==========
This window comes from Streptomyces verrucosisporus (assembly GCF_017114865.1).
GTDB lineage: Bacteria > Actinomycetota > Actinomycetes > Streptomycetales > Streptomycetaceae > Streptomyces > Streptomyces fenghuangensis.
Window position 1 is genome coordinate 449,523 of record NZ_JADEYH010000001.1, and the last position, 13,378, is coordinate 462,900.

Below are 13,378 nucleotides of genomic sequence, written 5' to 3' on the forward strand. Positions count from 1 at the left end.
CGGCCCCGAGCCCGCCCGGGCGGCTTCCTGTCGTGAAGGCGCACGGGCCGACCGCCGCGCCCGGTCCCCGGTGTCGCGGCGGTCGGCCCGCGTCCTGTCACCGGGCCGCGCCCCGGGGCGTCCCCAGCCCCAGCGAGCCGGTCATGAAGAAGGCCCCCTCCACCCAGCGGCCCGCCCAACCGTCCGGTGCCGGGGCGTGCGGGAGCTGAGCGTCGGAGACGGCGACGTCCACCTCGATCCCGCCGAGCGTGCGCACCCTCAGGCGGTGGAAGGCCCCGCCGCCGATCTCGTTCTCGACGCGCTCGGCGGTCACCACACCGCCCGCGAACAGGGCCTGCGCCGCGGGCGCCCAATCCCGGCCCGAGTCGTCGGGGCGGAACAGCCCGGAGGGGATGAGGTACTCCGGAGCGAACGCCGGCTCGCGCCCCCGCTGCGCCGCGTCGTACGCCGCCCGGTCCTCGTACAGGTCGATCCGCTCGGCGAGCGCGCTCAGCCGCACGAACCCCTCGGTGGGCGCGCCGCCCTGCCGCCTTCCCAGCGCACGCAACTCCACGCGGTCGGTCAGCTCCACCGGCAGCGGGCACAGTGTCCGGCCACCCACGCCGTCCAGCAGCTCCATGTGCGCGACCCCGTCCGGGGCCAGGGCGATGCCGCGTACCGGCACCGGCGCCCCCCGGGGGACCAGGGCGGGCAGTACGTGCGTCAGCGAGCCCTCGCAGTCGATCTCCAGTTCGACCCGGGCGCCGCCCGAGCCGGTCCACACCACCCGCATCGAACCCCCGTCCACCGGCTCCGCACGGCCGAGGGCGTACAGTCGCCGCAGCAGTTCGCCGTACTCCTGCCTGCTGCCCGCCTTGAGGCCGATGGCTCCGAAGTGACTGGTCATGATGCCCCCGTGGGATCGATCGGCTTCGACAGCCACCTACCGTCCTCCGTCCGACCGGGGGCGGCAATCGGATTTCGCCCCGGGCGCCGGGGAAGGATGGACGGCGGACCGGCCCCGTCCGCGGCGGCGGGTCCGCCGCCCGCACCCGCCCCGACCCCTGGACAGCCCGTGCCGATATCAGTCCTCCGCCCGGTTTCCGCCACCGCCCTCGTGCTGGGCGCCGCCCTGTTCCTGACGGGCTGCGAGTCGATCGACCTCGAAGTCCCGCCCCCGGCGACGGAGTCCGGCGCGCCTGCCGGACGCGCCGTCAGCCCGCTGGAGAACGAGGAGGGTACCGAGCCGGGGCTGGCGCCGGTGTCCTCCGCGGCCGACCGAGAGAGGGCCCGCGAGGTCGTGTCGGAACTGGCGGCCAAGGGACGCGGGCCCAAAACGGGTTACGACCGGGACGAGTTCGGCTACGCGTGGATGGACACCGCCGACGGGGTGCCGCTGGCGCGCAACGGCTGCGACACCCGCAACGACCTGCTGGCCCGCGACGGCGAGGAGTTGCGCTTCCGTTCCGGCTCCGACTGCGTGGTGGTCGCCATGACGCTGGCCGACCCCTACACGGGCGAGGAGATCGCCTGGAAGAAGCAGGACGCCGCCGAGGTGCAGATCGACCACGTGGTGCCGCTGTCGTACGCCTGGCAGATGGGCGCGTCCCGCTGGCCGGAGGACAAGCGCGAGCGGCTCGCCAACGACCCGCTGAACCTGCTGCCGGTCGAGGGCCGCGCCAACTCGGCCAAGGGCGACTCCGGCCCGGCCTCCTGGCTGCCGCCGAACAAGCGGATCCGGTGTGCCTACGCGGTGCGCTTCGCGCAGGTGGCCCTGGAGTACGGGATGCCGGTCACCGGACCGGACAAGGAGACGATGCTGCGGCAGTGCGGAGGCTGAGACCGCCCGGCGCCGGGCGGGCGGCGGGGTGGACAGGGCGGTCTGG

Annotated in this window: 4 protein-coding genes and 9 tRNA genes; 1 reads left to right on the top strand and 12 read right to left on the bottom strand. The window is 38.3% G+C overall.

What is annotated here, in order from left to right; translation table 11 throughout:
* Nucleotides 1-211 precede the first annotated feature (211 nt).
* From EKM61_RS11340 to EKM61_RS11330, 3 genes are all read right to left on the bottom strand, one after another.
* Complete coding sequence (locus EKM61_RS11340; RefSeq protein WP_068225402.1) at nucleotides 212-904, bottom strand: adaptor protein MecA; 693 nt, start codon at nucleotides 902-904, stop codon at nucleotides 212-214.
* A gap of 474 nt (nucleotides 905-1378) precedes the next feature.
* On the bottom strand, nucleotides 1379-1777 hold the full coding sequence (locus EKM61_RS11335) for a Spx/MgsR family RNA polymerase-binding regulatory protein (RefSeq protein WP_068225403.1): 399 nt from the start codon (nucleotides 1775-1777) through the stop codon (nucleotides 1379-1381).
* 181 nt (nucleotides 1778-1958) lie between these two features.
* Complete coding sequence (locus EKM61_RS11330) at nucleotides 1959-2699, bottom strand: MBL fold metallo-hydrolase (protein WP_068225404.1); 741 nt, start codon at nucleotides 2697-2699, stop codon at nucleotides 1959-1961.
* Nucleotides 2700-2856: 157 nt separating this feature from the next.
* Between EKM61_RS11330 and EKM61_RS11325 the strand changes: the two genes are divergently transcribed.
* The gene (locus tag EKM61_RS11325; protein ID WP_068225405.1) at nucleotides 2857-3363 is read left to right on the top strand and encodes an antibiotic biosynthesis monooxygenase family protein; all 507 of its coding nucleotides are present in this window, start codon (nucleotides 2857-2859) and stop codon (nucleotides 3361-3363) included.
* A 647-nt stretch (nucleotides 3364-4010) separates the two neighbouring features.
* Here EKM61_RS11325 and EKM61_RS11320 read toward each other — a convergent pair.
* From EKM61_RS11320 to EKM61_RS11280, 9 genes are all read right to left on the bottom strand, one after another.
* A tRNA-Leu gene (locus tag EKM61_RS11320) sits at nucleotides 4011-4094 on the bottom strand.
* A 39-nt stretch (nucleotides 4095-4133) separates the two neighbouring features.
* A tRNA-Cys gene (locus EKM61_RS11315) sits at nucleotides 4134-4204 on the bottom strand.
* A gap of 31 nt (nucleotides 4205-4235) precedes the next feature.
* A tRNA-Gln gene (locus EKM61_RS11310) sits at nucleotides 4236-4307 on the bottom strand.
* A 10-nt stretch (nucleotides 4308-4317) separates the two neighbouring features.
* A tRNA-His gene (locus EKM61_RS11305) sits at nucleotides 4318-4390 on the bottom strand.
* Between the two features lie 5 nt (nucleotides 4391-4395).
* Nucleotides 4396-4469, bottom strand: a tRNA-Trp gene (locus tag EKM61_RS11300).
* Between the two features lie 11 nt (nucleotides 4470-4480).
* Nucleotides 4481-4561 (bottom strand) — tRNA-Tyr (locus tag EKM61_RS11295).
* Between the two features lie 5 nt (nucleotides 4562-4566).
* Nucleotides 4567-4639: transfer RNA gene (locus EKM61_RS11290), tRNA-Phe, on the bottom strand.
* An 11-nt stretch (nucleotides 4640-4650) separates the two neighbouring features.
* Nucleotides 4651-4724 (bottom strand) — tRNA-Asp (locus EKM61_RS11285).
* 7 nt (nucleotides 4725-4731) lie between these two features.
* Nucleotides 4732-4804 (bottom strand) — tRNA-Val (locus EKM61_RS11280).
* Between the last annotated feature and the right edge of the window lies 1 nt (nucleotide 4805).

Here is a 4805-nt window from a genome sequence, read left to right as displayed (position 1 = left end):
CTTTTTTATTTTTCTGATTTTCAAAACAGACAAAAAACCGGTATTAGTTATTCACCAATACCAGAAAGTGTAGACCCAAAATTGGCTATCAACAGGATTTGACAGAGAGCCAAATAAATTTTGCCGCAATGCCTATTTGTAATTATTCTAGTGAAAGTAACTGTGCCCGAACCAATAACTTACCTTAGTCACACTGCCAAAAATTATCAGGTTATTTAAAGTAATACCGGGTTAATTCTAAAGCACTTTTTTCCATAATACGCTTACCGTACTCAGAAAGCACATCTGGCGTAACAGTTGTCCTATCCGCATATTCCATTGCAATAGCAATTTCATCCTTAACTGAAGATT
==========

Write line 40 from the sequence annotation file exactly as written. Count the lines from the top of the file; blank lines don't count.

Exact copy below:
CTTTTTTATTTTTCTGATTTTCAAAACAGACAAAAAACCGGTATTAGTTATTCACCAATACCAGAAAGTGTAGACCCAAAATTGGCTATCAACAGGATTTGACAGAGAGCCAAATAAATTTTGCCGCAATGCCTATTTGTAATTATTCTAGTGAAAGTAACTGTGCCCGAACCAATAACTTACCTTAGTCACACTGCCAAAAATTATCAGGTTATTTAAAGTAATACCGGGTTAATTCTAAAGCACTTTTTTCCATAATACGCTTACCGTACTCAGAAAGCACATCTGGCGTAACAGTTGTCCTATCCGCATATTCCATTGCAATAGCAATTTCATCCTTAACTGAAGATT